MD5 password scrambler 'no longer safe'

The MD5 password hash algorithm is "no longer considered safe" by the original software developer, a day after the leak of more than 6.4 million hashed LinkedIn passwords.

The original author of the MD5 password hash algorithm has publicly declared his software end-of-life and is "no longer considered safe" to use on commercial websites.

This comes only a day after a data breach led to 6.46 million LinkedIn hashed passwords leaking to the Web. Since the data breach, thousands of passwords, including many that could be considered strong, have been decrypted, either through brute force or through lookups.

The primary cause is LinkedIn's failure to properly 'salt' the hashed passwords using SHA-1 algorithm. MD5 is a password hashing algorithm similar to that of SHA-1.

LinkedIn's Vicente Silveira said on Wednesday the company has increased its security "which includes hashing and salting of our current password databases." Although the post says this change was made “recently,” it does not indicate whether the change was applied last month, this week, or yesterday.

Danish developer Poul-Henning Kamp, who developed the widely used MD5 password scrambler, said that limitations to his software and a corresponding increase in computing power since its initial release has rendered his algorithm obsolete.

"I implore everybody to migrate to a stronger password scrambler without undue delay," he wrote in a blog post.

"On a state of the art COTS computer, the algorithm should take at the very least [100 milliseconds] when implemented in software, preferably more. Some kind of 'round count' parameter should be made run-time tweakable so that the runtime/complexity can be increased over time by system administrators."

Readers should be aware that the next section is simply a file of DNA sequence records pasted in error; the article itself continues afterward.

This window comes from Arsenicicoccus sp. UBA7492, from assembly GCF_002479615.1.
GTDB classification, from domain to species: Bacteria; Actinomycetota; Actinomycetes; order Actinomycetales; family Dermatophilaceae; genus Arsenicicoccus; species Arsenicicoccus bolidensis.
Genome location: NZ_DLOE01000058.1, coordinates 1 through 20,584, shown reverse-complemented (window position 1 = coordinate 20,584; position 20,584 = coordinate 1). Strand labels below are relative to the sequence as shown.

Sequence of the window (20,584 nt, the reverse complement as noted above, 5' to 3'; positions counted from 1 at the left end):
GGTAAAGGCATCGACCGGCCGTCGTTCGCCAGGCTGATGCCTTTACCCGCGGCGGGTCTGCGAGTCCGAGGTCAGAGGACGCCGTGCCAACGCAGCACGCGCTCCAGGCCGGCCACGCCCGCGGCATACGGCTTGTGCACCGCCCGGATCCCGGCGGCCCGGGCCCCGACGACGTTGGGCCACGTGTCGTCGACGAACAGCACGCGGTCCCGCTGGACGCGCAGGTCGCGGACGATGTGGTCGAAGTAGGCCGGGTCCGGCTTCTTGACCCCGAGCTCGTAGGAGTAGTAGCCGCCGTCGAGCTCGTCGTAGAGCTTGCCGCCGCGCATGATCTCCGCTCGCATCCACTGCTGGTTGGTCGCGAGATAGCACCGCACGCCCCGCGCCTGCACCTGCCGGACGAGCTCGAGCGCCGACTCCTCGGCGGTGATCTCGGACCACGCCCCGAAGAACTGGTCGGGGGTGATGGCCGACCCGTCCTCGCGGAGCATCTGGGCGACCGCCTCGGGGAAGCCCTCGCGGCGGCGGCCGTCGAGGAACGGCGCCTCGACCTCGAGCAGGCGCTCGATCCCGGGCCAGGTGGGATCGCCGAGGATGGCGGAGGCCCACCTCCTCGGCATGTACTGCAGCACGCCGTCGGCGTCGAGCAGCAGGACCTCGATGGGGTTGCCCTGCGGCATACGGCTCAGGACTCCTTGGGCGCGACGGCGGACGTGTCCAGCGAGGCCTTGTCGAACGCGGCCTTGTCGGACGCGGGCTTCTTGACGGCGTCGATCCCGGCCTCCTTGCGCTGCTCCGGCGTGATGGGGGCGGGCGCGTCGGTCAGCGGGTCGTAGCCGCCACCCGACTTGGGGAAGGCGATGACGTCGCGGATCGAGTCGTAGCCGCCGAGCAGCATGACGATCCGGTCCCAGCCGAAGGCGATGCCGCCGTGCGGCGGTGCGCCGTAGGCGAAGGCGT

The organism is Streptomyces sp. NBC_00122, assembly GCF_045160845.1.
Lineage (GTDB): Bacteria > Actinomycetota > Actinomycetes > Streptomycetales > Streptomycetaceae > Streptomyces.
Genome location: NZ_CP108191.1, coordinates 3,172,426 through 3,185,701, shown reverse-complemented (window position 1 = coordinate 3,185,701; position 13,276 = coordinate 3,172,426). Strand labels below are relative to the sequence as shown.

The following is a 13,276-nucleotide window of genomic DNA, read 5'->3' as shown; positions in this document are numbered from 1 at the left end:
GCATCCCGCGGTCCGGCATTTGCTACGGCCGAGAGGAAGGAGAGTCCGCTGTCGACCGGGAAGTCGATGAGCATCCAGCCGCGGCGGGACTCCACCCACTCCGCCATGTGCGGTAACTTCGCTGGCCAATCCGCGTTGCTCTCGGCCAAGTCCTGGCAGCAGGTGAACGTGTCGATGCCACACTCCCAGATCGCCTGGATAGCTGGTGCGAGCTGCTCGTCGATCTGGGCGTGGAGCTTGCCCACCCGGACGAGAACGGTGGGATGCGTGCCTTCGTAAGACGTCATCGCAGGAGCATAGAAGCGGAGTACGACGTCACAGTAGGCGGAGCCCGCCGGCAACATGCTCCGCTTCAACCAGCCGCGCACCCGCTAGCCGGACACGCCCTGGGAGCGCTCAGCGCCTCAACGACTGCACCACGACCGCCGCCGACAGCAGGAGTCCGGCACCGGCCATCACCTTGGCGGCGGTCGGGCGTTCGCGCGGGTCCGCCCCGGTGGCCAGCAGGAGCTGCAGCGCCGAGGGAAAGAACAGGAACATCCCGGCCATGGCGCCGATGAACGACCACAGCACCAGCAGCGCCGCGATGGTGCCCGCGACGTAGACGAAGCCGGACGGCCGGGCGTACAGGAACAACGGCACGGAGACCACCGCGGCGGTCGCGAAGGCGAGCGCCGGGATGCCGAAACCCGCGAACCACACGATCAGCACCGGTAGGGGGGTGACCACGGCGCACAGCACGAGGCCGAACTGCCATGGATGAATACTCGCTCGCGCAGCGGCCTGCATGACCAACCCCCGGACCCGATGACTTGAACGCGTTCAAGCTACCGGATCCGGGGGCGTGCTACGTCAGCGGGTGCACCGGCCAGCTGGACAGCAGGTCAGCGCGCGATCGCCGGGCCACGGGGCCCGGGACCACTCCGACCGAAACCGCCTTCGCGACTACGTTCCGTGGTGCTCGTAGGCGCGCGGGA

"The algorithm should be based on repeated data-dependent iterations of several different complex one-way hash functions (MD5, SHA1, SHA2, BLOWFISH, you name it, use them all) in order to 'soak up area' in hardware based attack implementations."

How an MD5 hash is generated

How an MD5 hash is generated.

In 2004, researchers revealed a number of weaknesses in regularly-used hash functions. Later in 2005, MD5 was declared "broken" by security expert Bruce Schneier.

Kamp emphasised that there is "no advantage" in every major website using the exact same algorithm --- "quite the contrary in fact," he added --- as it makes it easier for hackers to develop their attack strategy.

"All major Internet sites, anybody with more than 50.000 passwords, should design or configure a unique algorithm --- consisting of course of standard one-way hash functions like SHA2 etc --- for their site, in order to make development of highly optimized password brute-force technologies a 'per-site' exercise for attackers."

Image credit: Hashcat.